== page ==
The optical melting experiments were performed using a Shimadzu UV spectrophotometer equipped with a Peltier heater. Solutions of equimolar amounts of the parallel GT-duplexes or control oligonucleotides with or without the corresponding target pyrimidine strand were mixed in 10 mM sodium cacodylate, 50 mM MgCl2 pH 7.2 (or 2 M NaCl, or 2 M NaCl, 5 mM ZnCl2). The solutions were heated to 90°C and allowed to cool slowly to room temperature, and samples were then stored in a refrigerator overnight. UV absorption spectra and melting experiments (absorbance versus temperature) were recorded in 1 cm path-length cells using a spectrophotometer, which had a temperature controller with a programmed temperature increase of 0.5°C/min. Denaturation curves were run on a concentration of 5-6 M at 260 nm. Melting temperatures and free energy values (G) were derived by computer-fitting the denaturation data, using the MeltWin program. Thermodynamic data were calculated as the mean of three independent melting experiments. Uncertainty in Tm and individual free energy measurements is estimated at 0.5°C and 10%, respectively. Free energy values are given at 37°C.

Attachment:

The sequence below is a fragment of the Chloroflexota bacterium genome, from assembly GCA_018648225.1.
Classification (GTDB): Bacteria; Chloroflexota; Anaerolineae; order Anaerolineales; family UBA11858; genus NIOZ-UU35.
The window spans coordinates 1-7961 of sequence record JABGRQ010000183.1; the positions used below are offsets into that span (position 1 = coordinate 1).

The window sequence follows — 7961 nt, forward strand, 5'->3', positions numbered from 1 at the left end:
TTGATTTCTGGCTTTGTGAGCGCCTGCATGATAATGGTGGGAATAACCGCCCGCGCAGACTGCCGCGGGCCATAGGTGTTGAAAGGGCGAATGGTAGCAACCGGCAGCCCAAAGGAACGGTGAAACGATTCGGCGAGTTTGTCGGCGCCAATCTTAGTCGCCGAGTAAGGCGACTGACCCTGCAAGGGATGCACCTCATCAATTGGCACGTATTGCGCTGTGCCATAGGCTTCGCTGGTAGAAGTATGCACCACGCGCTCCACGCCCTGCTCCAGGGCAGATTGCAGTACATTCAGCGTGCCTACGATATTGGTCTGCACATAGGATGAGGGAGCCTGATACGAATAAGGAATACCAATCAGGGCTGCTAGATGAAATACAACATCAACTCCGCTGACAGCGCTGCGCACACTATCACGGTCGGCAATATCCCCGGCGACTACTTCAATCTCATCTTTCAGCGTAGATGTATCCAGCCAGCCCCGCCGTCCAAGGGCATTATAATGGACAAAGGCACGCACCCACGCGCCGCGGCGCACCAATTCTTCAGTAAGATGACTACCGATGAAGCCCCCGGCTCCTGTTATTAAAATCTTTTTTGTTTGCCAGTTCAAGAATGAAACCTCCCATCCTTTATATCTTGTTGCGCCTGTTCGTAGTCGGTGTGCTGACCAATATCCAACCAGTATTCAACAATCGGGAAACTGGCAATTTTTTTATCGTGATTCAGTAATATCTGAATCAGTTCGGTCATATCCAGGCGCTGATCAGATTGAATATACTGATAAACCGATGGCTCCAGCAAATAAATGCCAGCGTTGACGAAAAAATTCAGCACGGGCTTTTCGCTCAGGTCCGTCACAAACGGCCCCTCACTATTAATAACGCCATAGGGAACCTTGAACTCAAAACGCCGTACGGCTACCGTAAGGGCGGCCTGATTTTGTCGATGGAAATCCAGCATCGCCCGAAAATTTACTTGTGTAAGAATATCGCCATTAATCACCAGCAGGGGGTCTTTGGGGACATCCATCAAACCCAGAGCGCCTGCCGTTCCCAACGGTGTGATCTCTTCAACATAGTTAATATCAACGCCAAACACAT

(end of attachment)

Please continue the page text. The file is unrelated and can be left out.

2.4. Circular Dichroism
Samples were prepared as described for the melting experiments by UV spectroscopy. The CD spectra were recorded on a Jasco J-810 spectropolarimeter attached to a Julabo F/25HD circulating water bath in 1 cm path-length quartz cylindrical cells. Spectra were recorded at room temperature using a 50 nm/min scan rate, a spectral band width of 1 nm, and a time constant of 4 seconds. All the spectra were corrected with the buffer blank, normalized to facilitate comparisons, and noise-reduced using Matlab software.
2.5. NMR Experiments